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Prime space for predators

By now, most parents should be well aware of the dangers of Internet predators using the online world to troll for unsuspecting victims. But the extent of the problem may still come as a sickening jolt.
Under pressure from several state attorneys general, including North Carolina’s Roy Cooper, MySpace.com recently revealed that 29,000 documented sex offenders had established profiles on the phenomenally popular Web site, where teens post information about themselves and often form relationships with other MySpace users. At least 245 of the sex offenders were registered in North Carolina.
Bear in mind that some known offenders probably were able to avoid detection; MySpace has about 70 million monthly visitors. And it’s only one of a rapidly increasing list of online networking sites where predators can hang out and chat up vulnerable youngsters.
While 29,000 is a small percentage of the millions of MySpace users, the number underscores the importance of better regulation of sites frequented by children. At the urging of several states, including the threat of legal action, MySpace and other sites appear to be taking safety issues more seriously and are banning known offenders from their sites. MySpace also has created guidebooks for kids and their parents, as well as setting up a hotline to report suspicious activity. In North Carolina, Cooper has proposed that convicted sex offenders be required to provide authorities with their e-mail addresses and any additional online identifiers, a step already being taken in some states.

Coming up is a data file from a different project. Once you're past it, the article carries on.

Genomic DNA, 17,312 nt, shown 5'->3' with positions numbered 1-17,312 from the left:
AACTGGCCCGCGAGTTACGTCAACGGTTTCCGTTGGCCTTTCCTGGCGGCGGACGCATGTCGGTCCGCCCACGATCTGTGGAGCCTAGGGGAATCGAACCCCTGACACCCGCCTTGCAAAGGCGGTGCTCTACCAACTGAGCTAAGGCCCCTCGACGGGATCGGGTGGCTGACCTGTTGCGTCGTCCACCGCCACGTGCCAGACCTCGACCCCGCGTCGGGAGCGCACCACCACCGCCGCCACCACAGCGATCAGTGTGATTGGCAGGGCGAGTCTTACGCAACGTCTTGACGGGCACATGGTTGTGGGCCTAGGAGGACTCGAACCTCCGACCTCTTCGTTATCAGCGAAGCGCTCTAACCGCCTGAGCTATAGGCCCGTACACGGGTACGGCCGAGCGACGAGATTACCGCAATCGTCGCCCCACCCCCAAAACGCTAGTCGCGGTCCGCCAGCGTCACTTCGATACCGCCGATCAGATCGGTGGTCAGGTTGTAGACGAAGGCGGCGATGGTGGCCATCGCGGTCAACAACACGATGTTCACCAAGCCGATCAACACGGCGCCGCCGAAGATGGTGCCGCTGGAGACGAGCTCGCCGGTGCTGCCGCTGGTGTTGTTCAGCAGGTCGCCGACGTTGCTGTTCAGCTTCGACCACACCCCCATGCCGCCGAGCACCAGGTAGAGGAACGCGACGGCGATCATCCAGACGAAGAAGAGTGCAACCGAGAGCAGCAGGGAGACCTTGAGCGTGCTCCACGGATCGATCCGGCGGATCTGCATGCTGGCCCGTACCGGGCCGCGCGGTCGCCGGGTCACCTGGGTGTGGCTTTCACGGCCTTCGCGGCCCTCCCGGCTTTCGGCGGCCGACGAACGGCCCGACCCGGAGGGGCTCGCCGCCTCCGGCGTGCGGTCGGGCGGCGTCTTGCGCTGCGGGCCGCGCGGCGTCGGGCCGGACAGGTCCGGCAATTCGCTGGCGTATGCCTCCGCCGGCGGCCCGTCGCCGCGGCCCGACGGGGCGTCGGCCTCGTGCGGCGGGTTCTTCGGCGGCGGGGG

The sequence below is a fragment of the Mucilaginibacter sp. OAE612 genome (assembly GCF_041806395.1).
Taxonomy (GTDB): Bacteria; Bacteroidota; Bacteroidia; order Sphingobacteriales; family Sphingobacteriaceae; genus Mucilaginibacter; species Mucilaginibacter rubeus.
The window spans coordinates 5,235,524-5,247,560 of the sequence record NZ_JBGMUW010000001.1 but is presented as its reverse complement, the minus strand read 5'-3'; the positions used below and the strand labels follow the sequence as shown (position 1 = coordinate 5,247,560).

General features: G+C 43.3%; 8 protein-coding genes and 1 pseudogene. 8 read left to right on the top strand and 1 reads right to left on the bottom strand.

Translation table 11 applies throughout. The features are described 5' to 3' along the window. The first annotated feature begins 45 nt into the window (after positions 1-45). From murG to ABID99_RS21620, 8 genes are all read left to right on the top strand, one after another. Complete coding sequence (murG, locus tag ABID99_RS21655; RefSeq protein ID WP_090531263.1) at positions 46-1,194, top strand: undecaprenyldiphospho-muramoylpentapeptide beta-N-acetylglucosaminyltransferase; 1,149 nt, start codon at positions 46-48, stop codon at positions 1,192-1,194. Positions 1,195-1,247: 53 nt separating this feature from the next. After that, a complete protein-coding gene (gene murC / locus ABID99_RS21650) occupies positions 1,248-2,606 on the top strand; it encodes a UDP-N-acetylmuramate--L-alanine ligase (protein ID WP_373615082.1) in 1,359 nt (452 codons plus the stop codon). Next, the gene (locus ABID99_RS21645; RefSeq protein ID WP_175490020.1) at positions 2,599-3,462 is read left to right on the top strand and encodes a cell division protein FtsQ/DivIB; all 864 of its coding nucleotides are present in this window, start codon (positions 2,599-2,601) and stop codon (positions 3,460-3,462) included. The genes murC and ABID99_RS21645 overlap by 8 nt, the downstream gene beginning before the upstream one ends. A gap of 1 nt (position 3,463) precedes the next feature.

Meanwhile, it can’t be repeated too often: When it comes to reducing online risks, vigilant parents are the first, best line of defense.

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